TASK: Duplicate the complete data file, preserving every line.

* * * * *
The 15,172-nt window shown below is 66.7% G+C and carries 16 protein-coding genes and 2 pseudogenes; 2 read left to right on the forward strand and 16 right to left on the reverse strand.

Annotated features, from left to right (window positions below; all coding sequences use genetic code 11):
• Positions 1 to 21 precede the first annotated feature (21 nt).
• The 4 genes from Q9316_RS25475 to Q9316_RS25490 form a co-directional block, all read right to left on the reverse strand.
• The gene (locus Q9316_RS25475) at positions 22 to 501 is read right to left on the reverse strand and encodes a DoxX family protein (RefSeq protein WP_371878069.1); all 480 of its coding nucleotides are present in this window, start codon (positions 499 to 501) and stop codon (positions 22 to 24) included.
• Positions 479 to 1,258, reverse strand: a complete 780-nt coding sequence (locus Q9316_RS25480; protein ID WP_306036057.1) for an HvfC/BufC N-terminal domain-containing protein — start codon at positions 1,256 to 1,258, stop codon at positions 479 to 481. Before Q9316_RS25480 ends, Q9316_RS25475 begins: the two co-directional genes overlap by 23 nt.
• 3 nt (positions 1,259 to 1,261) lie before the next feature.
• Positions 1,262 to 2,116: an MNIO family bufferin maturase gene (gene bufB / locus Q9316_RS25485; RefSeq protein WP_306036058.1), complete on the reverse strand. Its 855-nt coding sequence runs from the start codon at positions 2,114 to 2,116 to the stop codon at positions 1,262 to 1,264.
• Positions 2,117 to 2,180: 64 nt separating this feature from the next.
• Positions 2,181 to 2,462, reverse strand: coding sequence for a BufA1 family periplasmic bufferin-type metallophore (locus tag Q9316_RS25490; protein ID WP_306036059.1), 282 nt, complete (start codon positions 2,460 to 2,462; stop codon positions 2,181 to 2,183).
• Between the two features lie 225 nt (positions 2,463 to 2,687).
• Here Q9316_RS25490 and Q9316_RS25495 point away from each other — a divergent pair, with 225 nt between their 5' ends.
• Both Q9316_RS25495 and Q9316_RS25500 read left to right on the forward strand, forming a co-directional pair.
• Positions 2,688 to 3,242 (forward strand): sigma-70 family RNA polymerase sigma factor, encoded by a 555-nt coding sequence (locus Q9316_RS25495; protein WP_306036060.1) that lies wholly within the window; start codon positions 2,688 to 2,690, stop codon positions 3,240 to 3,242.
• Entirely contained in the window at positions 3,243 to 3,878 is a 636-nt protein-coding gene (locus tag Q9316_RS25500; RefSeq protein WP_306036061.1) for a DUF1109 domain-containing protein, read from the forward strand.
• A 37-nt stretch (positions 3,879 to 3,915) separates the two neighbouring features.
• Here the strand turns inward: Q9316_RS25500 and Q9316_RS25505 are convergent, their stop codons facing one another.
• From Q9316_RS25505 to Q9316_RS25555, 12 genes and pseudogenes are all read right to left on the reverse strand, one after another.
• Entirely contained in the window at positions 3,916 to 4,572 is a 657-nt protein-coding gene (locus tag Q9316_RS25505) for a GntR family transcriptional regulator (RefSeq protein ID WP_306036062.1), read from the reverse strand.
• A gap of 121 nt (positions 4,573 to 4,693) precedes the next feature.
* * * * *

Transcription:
The 15,172-nt window shown below is 66.7% G+C and carries 16 protein-coding genes and 2 pseudogenes; 2 read left to right on the forward strand and 16 right to left on the reverse strand.

Annotated features, from left to right (window positions below; all coding sequences use genetic code 11):
• Positions 1 to 21 precede the first annotated feature (21 nt).
• The 4 genes from Q9316_RS25475 to Q9316_RS25490 form a co-directional block, all read right to left on the reverse strand.
• The gene (locus Q9316_RS25475) at positions 22 to 501 is read right to left on the reverse strand and encodes a DoxX family protein (RefSeq protein WP_371878069.1); all 480 of its coding nucleotides are present in this window, start codon (positions 499 to 501) and stop codon (positions 22 to 24) included.
• Positions 479 to 1,258, reverse strand: a complete 780-nt coding sequence (locus Q9316_RS25480; protein ID WP_306036057.1) for an HvfC/BufC N-terminal domain-containing protein — start codon at positions 1,256 to 1,258, stop codon at positions 479 to 481. Before Q9316_RS25480 ends, Q9316_RS25475 begins: the two co-directional genes overlap by 23 nt.
• 3 nt (positions 1,259 to 1,261) lie before the next feature.
• Positions 1,262 to 2,116: an MNIO family bufferin maturase gene (gene bufB / locus Q9316_RS25485; RefSeq protein WP_306036058.1), complete on the reverse strand. Its 855-nt coding sequence runs from the start codon at positions 2,114 to 2,116 to the stop codon at positions 1,262 to 1,264.
• Positions 2,117 to 2,180: 64 nt separating this feature from the next.
• Positions 2,181 to 2,462, reverse strand: coding sequence for a BufA1 family periplasmic bufferin-type metallophore (locus tag Q9316_RS25490; protein ID WP_306036059.1), 282 nt, complete (start codon positions 2,460 to 2,462; stop codon positions 2,181 to 2,183).
• Between the two features lie 225 nt (positions 2,463 to 2,687).
• Here Q9316_RS25490 and Q9316_RS25495 point away from each other — a divergent pair, with 225 nt between their 5' ends.
• Both Q9316_RS25495 and Q9316_RS25500 read left to right on the forward strand, forming a co-directional pair.
• Positions 2,688 to 3,242 (forward strand): sigma-70 family RNA polymerase sigma factor, encoded by a 555-nt coding sequence (locus Q9316_RS25495; protein WP_306036060.1) that lies wholly within the window; start codon positions 2,688 to 2,690, stop codon positions 3,240 to 3,242.
• Entirely contained in the window at positions 3,243 to 3,878 is a 636-nt protein-coding gene (locus tag Q9316_RS25500; RefSeq protein WP_306036061.1) for a DUF1109 domain-containing protein, read from the forward strand.
• A 37-nt stretch (positions 3,879 to 3,915) separates the two neighbouring features.
• Here the strand turns inward: Q9316_RS25500 and Q9316_RS25505 are convergent, their stop codons facing one another.
• From Q9316_RS25505 to Q9316_RS25555, 12 genes and pseudogenes are all read right to left on the reverse strand, one after another.
• Entirely contained in the window at positions 3,916 to 4,572 is a 657-nt protein-coding gene (locus tag Q9316_RS25505) for a GntR family transcriptional regulator (RefSeq protein ID WP_306036062.1), read from the reverse strand.
• A gap of 121 nt (positions 4,573 to 4,693) precedes the next feature.